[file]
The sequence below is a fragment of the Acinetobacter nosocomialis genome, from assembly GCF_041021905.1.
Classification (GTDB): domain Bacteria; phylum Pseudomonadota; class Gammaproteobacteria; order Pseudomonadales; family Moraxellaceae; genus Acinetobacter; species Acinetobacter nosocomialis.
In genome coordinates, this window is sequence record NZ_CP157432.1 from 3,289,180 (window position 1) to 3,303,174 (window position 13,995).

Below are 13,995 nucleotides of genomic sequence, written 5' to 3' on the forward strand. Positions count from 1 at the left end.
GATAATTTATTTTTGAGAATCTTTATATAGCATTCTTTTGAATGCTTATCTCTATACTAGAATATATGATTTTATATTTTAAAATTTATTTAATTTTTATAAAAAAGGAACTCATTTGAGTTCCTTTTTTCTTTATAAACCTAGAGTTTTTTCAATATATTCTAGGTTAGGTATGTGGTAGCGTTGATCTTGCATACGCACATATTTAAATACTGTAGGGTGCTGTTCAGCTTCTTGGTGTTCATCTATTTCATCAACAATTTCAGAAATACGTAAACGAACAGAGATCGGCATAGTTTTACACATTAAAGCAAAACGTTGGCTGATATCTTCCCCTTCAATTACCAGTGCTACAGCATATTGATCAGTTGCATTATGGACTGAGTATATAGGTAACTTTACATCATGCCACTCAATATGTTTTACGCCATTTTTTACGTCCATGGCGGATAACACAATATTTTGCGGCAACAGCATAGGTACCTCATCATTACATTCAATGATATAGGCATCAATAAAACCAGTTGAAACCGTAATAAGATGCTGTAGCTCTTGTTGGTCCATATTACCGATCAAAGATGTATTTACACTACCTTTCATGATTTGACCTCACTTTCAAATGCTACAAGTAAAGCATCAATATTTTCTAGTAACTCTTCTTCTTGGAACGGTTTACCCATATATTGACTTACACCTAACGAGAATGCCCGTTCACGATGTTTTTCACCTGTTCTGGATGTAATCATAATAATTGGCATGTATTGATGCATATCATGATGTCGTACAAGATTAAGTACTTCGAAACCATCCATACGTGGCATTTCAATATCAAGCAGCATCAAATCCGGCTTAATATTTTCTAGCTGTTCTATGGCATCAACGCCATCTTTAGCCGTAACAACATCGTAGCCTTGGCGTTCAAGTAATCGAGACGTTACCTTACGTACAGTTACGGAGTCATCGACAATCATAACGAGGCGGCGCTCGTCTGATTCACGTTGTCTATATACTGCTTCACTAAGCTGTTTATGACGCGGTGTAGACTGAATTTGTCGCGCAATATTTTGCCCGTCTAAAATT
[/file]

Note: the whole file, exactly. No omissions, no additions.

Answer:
The sequence below is a fragment of the Acinetobacter nosocomialis genome, from assembly GCF_041021905.1.
Classification (GTDB): domain Bacteria; phylum Pseudomonadota; class Gammaproteobacteria; order Pseudomonadales; family Moraxellaceae; genus Acinetobacter; species Acinetobacter nosocomialis.
In genome coordinates, this window is sequence record NZ_CP157432.1 from 3,289,180 (window position 1) to 3,303,174 (window position 13,995).

Below are 13,995 nucleotides of genomic sequence, written 5' to 3' on the forward strand. Positions count from 1 at the left end.
GATAATTTATTTTTGAGAATCTTTATATAGCATTCTTTTGAATGCTTATCTCTATACTAGAATATATGATTTTATATTTTAAAATTTATTTAATTTTTATAAAAAAGGAACTCATTTGAGTTCCTTTTTTCTTTATAAACCTAGAGTTTTTTCAATATATTCTAGGTTAGGTATGTGGTAGCGTTGATCTTGCATACGCACATATTTAAATACTGTAGGGTGCTGTTCAGCTTCTTGGTGTTCATCTATTTCATCAACAATTTCAGAAATACGTAAACGAACAGAGATCGGCATAGTTTTACACATTAAAGCAAAACGTTGGCTGATATCTTCCCCTTCAATTACCAGTGCTACAGCATATTGATCAGTTGCATTATGGACTGAGTATATAGGTAACTTTACATCATGCCACTCAATATGTTTTACGCCATTTTTTACGTCCATGGCGGATAACACAATATTTTGCGGCAACAGCATAGGTACCTCATCATTACATTCAATGATATAGGCATCAATAAAACCAGTTGAAACCGTAATAAGATGCTGTAGCTCTTGTTGGTCCATATTACCGATCAAAGATGTATTTACACTACCTTTCATGATTTGACCTCACTTTCAAATGCTACAAGTAAAGCATCAATATTTTCTAGTAACTCTTCTTCTTGGAACGGTTTACCCATATATTGACTTACACCTAACGAGAATGCCCGTTCACGATGTTTTTCACCTGTTCTGGATGTAATCATAATAATTGGCATGTATTGATGCATATCATGATGTCGTACAAGATTAAGTACTTCGAAACCATCCATACGTGGCATTTCAATATCAAGCAGCATCAAATCCGGCTTAATATTTTCTAGCTGTTCTATGGCATCAACGCCATCTTTAGCCGTAACAACATCGTAGCCTTGGCGTTCAAGTAATCGAGACGTTACCTTACGTACAGTTACGGAGTCATCGACAATCATAACGAGGCGGCGCTCGTCTGATTCACGTTGTCTATATACTGCTTCACTAAGCTGTTTATGACGCGGTGTAGACTGAATTTGTCGCGCAATATTTTGCCCGTCTAAAATT